Pregnant Women with Bronchitis
Bronchitis is an ailment of the airways manifested by the existence of sputum production and cough for at least three months in each of two successive years. From the name itself, bronchitis is the inflammation and infection of the bronchial tree. The bronchial tree is composed of tubes that bring air to the lungs. When these get inflamed and infected, the tubes swell and produce thick mucus inside of them which makes it difficult to breathe.
There are basically two kinds of bronchitis: acute (meaning short term) bronchitis and chronic (meaning long term) bronchitis. Acute bronchitis is mainly caused by viruses and bacteria. Chronic bronchitis on the other hand is caused by smoking or environmental pollutants that causes an irritation on the airways.
During pregnancy the woman’s body undergoes a lot of changes. Her body now consumes oxygen and nutrients not just for her own well-being but for the baby inside her as well. The health of a pregnant woman with respiratory problems can be quite a predicament for physicians. There are major factors that are involved when dealing with the health of pregnant women such as their anatomical and physiological alterations to pregnancy, balancing both fetal and maternal needs, and the pregnant woman’s vulnerability to diseases. Although there may be modifications in the care of pregnant women with respiratory health problems, such as, bronchitis, management and treatment of the said health predicament is similar to those of nonpregnant individuals.
Respiratory health problems have the possibility to get worse in pregnancy because of the rising uterus tends to squeeze the diaphragm, decreasing the dimension of available space in the lungs and the size of thoracic cavity just when lung function is essential to supply sufficient oxygen exchange for the mother and the fetus.
Moreover, histologic evaluations of the upper respiratory tract during pregnancy expose hyperemia (increase amount of blood), glandular hyperactivity (increase workload of the glands), increased mucopolysaccharide content, and increased phagocytic activity. These alterations seem to be caused by the increase in estrogen levels. As a result, pregnant women experience nose bleeding and nasal stuffiness.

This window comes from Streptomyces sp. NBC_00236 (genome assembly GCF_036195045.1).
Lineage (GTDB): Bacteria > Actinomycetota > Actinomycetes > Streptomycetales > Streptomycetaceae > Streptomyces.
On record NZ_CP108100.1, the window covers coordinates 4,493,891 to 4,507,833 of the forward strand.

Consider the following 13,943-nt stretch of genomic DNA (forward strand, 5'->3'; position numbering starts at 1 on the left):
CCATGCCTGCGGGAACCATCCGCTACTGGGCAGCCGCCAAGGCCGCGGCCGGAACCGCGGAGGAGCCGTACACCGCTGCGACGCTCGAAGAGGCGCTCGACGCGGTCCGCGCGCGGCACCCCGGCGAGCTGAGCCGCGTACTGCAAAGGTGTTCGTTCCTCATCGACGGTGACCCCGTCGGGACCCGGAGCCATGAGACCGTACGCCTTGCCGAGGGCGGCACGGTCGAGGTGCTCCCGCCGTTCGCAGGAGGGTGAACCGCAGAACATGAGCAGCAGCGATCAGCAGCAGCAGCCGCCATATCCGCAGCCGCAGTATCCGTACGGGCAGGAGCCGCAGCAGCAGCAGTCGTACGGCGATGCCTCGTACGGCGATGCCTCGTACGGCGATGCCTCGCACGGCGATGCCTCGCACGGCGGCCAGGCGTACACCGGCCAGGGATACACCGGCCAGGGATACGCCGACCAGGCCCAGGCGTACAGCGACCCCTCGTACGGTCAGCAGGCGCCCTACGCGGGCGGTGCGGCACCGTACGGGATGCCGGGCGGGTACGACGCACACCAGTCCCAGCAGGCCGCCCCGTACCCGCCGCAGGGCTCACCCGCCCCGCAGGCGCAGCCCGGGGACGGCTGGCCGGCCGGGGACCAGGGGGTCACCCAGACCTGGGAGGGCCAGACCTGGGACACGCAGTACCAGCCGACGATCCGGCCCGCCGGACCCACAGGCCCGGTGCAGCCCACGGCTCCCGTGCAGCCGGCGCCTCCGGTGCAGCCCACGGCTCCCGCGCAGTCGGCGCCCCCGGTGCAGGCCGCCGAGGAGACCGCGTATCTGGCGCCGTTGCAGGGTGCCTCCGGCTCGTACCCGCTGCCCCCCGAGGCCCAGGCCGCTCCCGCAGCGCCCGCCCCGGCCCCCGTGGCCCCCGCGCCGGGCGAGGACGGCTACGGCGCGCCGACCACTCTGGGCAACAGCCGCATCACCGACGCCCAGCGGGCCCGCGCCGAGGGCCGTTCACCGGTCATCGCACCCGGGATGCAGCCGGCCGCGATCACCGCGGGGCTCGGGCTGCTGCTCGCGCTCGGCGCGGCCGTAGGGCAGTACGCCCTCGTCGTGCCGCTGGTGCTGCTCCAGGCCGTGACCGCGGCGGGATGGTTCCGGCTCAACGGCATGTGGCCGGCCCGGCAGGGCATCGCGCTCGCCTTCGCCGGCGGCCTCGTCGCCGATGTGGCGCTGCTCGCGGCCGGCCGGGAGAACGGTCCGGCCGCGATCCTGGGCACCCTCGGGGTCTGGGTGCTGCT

Being knowledgeable enough about the changes in respiratory physiology among pregnant women is crucial to their care and management when they become affected by a respiratory disease. As you may well know, these changes permit the mother-to-be to meet the metabolic needs of the unborn child.
The following are signs and symptoms of bronchitis:
? Low grade fever
? Chest aches
? Labored breathing or dyspnea which is worsened by physical exertion
? Cough with sputum or mucus
? Rales, these are abnormal lung sounds that can be heard in the lungs through the stethoscope
To diagnose the disease, tests are utilized by the doctors in addition to the obvious signs and symptoms in the confirmation of the disease such as pulmonary lung function tests, pulse oxymetry, arterial blood gas, chest x-ray, and sputum examinations
Treatment for bronchitis in pregnant women is similar to those individuals who are not pregnant. In any case, if the disease is caused by a virus then an antibiotic is useless (which is prescribed for bacteria-caused bronchitis). Acute bronchitis is usually self-limiting and may clear out within a week. General treatment is comprised of complete rest, lots of fluid intake, use of humidifiers to clear out the lung congestions, and avoiding air pollutants such as smoking. Although aspirin is prescribed to common individuals, pregnant women are not allowed to take this since it can cause bleeding and may induce complications.
Furthermore, prevention is still better than the cure. And being in a vulnerable state, pregnant women should always be careful with their bodies like always wash their hands (to avoid bacterial or viral bronchitis) and stop smoking or avoid smokers. It is also recommended that pregnant women obtain a flu vaccine especially if they are going to be pregnant during the influenza season. Although the vaccine will not wholly prevent the woman from getting afflicted with bronchitis, it will at least shield her from certain strains of virus caused respiratory illnesses.
Any respiratory predicament can create serious damage to the unborn child if allowed to progress until the mother’s oxygen- carbon dioxide exchange is altered and heavily compromised.